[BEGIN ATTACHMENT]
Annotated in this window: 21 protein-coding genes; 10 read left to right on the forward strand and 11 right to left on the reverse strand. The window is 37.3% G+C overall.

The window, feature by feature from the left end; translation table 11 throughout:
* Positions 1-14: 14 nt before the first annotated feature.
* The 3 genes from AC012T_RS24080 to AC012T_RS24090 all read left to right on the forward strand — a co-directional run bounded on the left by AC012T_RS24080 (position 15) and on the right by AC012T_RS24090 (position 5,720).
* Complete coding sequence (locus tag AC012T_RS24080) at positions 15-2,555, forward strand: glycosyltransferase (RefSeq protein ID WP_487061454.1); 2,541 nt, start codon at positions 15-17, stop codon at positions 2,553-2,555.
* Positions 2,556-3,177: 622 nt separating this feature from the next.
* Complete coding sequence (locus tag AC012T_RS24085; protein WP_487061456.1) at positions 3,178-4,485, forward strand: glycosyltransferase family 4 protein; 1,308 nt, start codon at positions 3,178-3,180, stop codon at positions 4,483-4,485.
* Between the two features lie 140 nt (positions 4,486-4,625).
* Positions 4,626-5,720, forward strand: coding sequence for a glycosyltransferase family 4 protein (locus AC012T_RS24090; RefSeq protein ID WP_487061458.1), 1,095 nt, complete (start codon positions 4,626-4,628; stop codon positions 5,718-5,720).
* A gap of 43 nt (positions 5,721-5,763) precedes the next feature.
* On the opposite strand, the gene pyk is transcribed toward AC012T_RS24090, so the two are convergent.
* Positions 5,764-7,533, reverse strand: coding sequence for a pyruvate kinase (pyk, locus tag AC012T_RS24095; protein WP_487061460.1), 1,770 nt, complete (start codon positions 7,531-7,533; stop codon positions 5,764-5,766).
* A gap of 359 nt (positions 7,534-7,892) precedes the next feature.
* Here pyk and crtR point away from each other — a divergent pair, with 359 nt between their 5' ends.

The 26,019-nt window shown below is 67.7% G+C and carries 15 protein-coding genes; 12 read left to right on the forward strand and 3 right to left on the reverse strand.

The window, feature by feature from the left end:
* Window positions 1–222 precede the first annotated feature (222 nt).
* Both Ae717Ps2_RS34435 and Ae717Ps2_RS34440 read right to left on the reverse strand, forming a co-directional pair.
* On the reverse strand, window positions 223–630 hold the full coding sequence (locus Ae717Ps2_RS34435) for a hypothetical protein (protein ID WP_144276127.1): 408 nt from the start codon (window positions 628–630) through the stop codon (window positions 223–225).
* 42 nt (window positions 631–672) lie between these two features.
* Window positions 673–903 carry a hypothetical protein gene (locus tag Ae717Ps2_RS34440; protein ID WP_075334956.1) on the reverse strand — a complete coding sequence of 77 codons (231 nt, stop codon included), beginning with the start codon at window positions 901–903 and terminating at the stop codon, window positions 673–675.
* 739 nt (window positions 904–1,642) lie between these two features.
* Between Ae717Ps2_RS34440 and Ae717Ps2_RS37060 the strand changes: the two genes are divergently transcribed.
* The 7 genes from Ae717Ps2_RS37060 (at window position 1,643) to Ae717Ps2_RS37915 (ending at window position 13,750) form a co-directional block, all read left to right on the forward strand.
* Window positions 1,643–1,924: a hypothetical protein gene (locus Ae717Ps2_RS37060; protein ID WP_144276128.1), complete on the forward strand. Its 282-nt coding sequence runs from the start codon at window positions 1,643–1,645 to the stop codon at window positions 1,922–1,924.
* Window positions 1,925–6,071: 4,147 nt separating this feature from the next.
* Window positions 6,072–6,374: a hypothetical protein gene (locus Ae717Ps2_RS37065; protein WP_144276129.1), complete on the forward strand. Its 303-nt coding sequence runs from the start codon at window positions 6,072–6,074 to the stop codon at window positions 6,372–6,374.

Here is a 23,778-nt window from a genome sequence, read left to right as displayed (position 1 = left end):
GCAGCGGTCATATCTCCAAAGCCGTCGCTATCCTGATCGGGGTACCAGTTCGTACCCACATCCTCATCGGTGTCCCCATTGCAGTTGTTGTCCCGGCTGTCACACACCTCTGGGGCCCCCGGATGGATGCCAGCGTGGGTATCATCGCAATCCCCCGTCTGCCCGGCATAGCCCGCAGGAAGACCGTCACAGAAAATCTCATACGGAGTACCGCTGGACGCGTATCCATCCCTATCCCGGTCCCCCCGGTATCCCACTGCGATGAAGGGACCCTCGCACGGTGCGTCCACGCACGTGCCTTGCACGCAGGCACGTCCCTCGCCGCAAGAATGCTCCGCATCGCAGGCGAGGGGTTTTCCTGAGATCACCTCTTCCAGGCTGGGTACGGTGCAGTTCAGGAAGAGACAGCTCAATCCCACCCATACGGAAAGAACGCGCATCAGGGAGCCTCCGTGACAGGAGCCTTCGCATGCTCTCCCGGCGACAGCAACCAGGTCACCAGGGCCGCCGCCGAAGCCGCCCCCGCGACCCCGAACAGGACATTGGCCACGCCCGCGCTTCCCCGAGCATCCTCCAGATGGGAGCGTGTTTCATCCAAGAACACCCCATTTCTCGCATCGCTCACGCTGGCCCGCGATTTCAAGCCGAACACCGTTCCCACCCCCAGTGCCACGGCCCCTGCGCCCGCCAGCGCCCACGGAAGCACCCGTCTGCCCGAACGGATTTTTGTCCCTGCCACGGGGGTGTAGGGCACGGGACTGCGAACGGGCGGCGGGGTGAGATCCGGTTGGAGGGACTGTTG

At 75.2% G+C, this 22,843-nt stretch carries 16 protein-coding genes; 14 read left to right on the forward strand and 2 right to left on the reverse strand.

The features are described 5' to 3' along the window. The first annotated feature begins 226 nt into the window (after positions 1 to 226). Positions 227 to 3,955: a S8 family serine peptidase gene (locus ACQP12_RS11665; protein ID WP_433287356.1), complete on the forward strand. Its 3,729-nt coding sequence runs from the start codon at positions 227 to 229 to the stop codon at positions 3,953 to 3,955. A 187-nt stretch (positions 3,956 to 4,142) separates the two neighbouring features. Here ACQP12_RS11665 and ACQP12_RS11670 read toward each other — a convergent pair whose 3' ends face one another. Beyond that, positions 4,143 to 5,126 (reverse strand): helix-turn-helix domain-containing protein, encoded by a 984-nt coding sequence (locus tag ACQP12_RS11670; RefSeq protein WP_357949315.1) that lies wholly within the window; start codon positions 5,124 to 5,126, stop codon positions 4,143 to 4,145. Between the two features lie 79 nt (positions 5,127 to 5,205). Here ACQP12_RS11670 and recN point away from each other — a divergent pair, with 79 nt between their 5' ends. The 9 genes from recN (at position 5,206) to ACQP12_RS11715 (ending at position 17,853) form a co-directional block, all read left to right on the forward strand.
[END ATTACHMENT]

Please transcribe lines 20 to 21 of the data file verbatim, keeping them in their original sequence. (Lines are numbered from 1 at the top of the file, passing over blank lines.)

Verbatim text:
* 42 nt (window positions 631–672) lie between these two features.
* Window positions 673–903 carry a hypothetical protein gene (locus tag Ae717Ps2_RS34440; protein ID WP_075334956.1) on the reverse strand — a complete coding sequence of 77 codons (231 nt, stop codon included), beginning with the start codon at window positions 901–903 and terminating at the stop codon, window positions 673–675.